Not all lenders have the same tolerance for friction within the application process, nor does each type of loan necessitate a friction-free user or back-end experience.

Conducting an instant pull of data involves the least amount of friction. The data is gathered directly from the payroll provider or employer through a data furnishing model or on a transactional basis — and doesn’t necessitate interaction with the consumer. Consumer-permissioned access warrants some consumer involvement to allow sharing of data from the original source to a third party. Manual access involves collecting data offline, requiring hands-on intervention from either consumer or verifier. With the burden on consumers and lenders to access and deliver documents, this option comes with the most friction.

While the ability to instantly access furnished data will be the right choice in some circumstances, how you choose to access data might vary depending on your budget, business goals, types of loans offered, as well as industry. For instance, in auto lending scenarios where speed is critical, instant data is often a preferred method of verification, whereas additional friction is typically acceptable given regulatory requirements in mortgage lending.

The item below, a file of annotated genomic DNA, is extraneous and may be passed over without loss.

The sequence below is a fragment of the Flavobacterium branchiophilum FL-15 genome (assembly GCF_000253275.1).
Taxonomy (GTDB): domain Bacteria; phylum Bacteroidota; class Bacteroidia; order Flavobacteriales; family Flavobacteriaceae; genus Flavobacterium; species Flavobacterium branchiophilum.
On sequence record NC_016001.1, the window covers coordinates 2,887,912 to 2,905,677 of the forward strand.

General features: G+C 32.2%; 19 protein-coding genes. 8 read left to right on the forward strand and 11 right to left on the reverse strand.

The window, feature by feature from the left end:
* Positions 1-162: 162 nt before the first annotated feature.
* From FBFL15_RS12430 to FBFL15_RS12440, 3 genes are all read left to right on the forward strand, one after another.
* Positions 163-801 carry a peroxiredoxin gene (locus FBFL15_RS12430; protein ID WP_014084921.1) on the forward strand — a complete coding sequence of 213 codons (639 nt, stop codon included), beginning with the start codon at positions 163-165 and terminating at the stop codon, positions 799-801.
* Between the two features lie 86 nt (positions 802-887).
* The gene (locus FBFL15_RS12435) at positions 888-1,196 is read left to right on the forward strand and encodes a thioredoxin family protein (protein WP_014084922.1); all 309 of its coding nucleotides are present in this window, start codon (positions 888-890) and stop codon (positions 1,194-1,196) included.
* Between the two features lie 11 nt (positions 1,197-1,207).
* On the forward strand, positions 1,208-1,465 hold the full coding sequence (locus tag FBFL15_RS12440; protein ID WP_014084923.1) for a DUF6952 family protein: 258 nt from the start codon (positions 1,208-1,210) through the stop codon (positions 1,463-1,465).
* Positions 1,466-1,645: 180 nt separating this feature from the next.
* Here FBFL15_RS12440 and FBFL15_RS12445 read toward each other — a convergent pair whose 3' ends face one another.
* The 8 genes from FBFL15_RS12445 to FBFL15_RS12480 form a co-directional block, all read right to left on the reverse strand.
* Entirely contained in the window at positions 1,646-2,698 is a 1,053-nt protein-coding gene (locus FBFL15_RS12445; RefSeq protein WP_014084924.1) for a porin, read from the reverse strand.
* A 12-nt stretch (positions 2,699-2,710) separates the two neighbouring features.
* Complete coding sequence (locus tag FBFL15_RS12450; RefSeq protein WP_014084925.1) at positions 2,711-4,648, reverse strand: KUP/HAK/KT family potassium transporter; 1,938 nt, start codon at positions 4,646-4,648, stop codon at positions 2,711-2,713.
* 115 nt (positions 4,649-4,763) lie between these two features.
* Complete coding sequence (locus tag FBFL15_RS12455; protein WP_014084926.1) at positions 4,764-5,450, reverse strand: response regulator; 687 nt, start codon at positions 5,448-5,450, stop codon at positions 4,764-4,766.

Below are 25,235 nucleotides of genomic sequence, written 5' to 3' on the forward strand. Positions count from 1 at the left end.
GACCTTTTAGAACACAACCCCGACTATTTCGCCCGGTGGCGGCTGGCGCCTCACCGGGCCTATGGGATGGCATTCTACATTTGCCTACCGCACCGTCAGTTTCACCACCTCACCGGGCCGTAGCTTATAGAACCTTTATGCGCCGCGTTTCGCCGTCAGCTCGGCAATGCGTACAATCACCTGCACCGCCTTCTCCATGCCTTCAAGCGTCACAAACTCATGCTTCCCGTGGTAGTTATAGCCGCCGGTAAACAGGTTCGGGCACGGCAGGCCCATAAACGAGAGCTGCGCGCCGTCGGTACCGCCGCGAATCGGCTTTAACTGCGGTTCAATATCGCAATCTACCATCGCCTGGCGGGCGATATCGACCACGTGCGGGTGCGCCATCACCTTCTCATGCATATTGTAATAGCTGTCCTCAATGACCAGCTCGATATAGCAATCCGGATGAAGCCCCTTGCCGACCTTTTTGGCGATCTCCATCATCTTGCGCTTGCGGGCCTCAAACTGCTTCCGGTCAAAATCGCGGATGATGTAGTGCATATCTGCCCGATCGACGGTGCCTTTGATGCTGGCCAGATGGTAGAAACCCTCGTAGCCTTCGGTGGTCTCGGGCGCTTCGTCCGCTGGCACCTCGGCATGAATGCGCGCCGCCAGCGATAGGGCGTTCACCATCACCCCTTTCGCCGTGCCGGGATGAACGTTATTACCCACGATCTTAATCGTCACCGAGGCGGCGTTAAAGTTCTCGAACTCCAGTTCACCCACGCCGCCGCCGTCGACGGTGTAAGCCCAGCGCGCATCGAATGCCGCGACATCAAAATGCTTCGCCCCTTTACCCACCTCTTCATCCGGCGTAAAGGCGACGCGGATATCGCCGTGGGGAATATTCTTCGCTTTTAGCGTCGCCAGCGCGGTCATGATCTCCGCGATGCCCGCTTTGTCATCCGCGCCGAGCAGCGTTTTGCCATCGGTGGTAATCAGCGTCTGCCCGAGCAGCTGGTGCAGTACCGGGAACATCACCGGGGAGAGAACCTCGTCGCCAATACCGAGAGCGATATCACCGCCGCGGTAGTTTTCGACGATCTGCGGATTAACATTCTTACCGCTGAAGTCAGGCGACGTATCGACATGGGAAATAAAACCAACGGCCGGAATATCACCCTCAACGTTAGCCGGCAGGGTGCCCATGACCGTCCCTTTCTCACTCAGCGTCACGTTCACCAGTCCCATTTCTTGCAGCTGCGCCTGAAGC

Whether your aim is to limit friction in favor of more positive customer experiences, or reduce costs to meet specific business needs and thereby allow more friction into the equation, finding a solution that offers customization around data access and retrieval is key to a sustainable verification strategy.

Coverage rate